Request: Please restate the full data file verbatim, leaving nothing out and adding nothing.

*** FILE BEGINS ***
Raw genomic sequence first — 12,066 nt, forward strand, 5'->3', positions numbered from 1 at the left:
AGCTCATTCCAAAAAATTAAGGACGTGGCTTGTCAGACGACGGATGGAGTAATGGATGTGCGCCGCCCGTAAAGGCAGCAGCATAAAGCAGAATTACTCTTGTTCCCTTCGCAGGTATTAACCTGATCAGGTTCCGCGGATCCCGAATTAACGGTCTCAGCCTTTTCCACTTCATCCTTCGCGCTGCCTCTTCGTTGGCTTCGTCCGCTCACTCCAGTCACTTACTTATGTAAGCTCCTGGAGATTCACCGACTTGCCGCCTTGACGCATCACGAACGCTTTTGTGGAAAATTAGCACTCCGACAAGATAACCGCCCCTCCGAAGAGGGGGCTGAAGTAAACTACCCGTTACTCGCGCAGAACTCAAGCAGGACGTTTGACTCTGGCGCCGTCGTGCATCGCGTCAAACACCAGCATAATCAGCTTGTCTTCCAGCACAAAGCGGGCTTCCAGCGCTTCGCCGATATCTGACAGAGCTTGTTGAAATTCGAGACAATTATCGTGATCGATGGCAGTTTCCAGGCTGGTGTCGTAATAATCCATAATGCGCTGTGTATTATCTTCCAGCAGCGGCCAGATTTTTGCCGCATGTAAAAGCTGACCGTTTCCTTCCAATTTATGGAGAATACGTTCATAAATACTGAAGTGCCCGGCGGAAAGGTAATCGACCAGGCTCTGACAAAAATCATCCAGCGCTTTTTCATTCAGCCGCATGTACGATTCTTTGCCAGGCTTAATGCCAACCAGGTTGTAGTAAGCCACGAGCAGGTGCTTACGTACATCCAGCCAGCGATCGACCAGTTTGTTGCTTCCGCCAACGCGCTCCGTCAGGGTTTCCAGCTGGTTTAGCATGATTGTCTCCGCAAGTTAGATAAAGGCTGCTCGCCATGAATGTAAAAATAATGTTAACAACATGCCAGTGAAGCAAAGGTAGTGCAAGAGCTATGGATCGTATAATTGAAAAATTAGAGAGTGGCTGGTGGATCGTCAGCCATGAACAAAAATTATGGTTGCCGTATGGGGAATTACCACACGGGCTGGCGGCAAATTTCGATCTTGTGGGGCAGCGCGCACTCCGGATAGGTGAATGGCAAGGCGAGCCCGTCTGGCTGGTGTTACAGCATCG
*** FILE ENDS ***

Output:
Raw genomic sequence first — 12,066 nt, forward strand, 5'->3', positions numbered from 1 at the left:
AGCTCATTCCAAAAAATTAAGGACGTGGCTTGTCAGACGACGGATGGAGTAATGGATGTGCGCCGCCCGTAAAGGCAGCAGCATAAAGCAGAATTACTCTTGTTCCCTTCGCAGGTATTAACCTGATCAGGTTCCGCGGATCCCGAATTAACGGTCTCAGCCTTTTCCACTTCATCCTTCGCGCTGCCTCTTCGTTGGCTTCGTCCGCTCACTCCAGTCACTTACTTATGTAAGCTCCTGGAGATTCACCGACTTGCCGCCTTGACGCATCACGAACGCTTTTGTGGAAAATTAGCACTCCGACAAGATAACCGCCCCTCCGAAGAGGGGGCTGAAGTAAACTACCCGTTACTCGCGCAGAACTCAAGCAGGACGTTTGACTCTGGCGCCGTCGTGCATCGCGTCAAACACCAGCATAATCAGCTTGTCTTCCAGCACAAAGCGGGCTTCCAGCGCTTCGCCGATATCTGACAGAGCTTGTTGAAATTCGAGACAATTATCGTGATCGATGGCAGTTTCCAGGCTGGTGTCGTAATAATCCATAATGCGCTGTGTATTATCTTCCAGCAGCGGCCAGATTTTTGCCGCATGTAAAAGCTGACCGTTTCCTTCCAATTTATGGAGAATACGTTCATAAATACTGAAGTGCCCGGCGGAAAGGTAATCGACCAGGCTCTGACAAAAATCATCCAGCGCTTTTTCATTCAGCCGCATGTACGATTCTTTGCCAGGCTTAATGCCAACCAGGTTGTAGTAAGCCACGAGCAGGTGCTTACGTACATCCAGCCAGCGATCGACCAGTTTGTTGCTTCCGCCAACGCGCTCCGTCAGGGTTTCCAGCTGGTTTAGCATGATTGTCTCCGCAAGTTAGATAAAGGCTGCTCGCCATGAATGTAAAAATAATGTTAACAACATGCCAGTGAAGCAAAGGTAGTGCAAGAGCTATGGATCGTATAATTGAAAAATTAGAGAGTGGCTGGTGGATCGTCAGCCATGAACAAAAATTATGGTTGCCGTATGGGGAATTACCACACGGGCTGGCGGCAAATTTCGATCTTGTGGGGCAGCGCGCACTCCGGATAGGTGAATGGCAAGGCGAGCCCGTCTGGCTGGTGTTACAGCATCG